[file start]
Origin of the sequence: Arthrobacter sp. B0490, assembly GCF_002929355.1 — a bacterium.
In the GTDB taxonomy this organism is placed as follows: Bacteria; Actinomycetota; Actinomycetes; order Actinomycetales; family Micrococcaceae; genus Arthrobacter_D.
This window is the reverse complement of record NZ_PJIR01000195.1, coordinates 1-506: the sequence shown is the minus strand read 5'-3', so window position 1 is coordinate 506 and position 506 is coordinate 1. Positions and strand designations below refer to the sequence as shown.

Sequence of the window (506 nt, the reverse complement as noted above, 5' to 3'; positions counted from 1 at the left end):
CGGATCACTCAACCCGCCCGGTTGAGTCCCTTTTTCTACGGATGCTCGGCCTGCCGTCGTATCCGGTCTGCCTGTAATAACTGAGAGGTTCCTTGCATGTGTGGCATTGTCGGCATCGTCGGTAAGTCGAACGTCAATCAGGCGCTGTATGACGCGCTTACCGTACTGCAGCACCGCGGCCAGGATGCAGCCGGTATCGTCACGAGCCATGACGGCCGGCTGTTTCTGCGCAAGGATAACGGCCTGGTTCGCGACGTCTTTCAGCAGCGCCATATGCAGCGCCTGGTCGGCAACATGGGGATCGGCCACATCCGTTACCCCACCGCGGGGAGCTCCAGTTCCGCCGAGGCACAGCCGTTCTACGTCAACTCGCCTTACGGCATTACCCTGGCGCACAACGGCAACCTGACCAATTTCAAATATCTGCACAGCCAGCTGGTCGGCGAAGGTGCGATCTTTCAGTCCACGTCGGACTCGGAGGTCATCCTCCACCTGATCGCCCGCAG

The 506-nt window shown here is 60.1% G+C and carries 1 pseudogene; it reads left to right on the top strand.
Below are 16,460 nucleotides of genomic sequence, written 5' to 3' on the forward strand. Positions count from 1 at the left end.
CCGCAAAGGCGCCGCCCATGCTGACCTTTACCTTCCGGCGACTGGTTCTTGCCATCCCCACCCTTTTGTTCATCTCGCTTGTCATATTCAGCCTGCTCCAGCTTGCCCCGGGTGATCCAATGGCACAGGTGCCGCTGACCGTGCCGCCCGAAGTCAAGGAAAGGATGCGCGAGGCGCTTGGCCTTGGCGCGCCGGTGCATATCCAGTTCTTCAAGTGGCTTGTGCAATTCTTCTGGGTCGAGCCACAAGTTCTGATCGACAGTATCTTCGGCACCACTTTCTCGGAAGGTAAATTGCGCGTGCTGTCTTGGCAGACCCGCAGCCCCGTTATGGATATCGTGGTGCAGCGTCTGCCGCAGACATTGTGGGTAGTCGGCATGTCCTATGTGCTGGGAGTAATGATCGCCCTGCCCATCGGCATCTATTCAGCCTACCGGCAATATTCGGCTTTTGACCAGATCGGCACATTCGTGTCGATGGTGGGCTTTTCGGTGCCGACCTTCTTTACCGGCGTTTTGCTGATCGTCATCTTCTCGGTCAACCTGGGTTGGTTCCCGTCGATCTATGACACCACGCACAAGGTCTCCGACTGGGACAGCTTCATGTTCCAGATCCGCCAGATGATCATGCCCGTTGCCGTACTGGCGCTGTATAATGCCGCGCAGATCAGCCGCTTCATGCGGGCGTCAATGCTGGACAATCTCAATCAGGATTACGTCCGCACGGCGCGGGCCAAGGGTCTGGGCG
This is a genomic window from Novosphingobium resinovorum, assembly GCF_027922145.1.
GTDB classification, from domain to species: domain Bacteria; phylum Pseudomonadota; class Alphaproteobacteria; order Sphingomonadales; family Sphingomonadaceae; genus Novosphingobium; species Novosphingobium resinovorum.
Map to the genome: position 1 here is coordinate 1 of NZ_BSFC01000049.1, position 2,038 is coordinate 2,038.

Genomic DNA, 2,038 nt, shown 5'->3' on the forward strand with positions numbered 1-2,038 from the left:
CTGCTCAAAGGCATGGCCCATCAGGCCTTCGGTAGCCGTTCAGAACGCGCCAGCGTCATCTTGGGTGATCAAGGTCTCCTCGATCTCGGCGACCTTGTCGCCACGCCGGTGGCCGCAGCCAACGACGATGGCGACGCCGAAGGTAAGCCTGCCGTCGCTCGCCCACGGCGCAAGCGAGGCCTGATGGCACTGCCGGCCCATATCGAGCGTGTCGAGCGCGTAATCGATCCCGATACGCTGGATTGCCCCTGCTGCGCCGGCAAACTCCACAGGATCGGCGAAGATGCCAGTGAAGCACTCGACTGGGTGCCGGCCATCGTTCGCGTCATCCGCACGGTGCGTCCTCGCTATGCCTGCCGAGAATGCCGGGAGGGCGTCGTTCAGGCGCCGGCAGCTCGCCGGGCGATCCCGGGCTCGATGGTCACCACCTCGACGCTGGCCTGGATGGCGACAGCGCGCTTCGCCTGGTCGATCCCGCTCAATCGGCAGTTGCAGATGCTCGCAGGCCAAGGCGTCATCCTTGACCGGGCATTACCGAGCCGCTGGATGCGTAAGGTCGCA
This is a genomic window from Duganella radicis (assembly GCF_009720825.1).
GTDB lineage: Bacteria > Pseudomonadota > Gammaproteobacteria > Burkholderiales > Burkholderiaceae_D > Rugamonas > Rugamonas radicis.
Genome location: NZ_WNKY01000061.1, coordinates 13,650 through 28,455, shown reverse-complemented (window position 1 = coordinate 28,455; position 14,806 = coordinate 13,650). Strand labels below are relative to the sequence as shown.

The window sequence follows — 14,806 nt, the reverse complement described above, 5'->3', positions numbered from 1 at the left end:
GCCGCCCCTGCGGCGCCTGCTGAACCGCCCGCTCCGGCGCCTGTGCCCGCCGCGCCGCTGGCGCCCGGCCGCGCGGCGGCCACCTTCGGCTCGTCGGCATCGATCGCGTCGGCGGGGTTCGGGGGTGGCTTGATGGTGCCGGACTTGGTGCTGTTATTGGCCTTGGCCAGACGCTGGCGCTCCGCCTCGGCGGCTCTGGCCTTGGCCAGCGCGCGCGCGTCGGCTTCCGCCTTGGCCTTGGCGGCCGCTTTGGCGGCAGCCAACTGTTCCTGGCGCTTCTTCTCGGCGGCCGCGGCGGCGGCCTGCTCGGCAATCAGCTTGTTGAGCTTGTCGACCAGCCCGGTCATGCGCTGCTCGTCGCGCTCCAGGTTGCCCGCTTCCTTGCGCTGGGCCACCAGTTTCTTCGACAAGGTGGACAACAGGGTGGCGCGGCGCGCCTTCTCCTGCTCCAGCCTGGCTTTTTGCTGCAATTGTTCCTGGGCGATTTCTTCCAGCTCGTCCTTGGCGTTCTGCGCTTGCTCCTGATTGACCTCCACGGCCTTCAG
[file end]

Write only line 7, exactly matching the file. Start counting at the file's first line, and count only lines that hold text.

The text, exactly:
Below are 16,460 nucleotides of genomic sequence, written 5' to 3' on the forward strand. Positions count from 1 at the left end.